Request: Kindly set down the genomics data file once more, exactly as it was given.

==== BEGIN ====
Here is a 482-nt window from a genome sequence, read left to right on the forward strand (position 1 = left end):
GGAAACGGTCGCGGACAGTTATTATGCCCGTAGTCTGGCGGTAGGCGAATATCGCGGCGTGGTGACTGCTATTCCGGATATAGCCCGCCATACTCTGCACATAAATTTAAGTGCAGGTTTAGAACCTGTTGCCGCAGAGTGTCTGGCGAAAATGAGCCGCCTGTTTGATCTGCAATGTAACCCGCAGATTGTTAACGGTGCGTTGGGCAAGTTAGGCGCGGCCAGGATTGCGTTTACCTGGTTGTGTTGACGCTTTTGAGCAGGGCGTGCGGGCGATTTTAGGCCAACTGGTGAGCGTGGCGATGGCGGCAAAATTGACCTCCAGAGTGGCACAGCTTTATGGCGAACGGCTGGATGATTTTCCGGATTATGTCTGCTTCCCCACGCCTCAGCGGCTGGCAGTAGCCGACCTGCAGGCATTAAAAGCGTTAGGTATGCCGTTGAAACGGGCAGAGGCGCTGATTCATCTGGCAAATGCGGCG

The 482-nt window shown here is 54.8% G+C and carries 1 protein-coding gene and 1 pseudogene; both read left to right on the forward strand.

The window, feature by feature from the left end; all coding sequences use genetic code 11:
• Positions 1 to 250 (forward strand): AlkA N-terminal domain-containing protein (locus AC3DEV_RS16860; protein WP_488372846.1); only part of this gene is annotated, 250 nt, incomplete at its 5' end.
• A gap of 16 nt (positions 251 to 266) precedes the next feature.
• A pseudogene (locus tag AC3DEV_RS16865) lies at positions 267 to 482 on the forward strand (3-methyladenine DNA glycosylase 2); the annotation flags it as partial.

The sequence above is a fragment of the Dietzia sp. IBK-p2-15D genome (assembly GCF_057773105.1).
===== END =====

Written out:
Here is a 482-nt window from a genome sequence, read left to right on the forward strand (position 1 = left end):
GGAAACGGTCGCGGACAGTTATTATGCCCGTAGTCTGGCGGTAGGCGAATATCGCGGCGTGGTGACTGCTATTCCGGATATAGCCCGCCATACTCTGCACATAAATTTAAGTGCAGGTTTAGAACCTGTTGCCGCAGAGTGTCTGGCGAAAATGAGCCGCCTGTTTGATCTGCAATGTAACCCGCAGATTGTTAACGGTGCGTTGGGCAAGTTAGGCGCGGCCAGGATTGCGTTTACCTGGTTGTGTTGACGCTTTTGAGCAGGGCGTGCGGGCGATTTTAGGCCAACTGGTGAGCGTGGCGATGGCGGCAAAATTGACCTCCAGAGTGGCACAGCTTTATGGCGAACGGCTGGATGATTTTCCGGATTATGTCTGCTTCCCCACGCCTCAGCGGCTGGCAGTAGCCGACCTGCAGGCATTAAAAGCGTTAGGTATGCCGTTGAAACGGGCAGAGGCGCTGATTCATCTGGCAAATGCGGCG

The 482-nt window shown here is 54.8% G+C and carries 1 protein-coding gene and 1 pseudogene; both read left to right on the forward strand.

The window, feature by feature from the left end; all coding sequences use genetic code 11:
• Positions 1 to 250 (forward strand): AlkA N-terminal domain-containing protein (locus AC3DEV_RS16860; protein WP_488372846.1); only part of this gene is annotated, 250 nt, incomplete at its 5' end.
• A gap of 16 nt (positions 251 to 266) precedes the next feature.
• A pseudogene (locus tag AC3DEV_RS16865) lies at positions 267 to 482 on the forward strand (3-methyladenine DNA glycosylase 2); the annotation flags it as partial.

The sequence above is a fragment of the Dietzia sp. IBK-p2-15D genome (assembly GCF_057773105.1).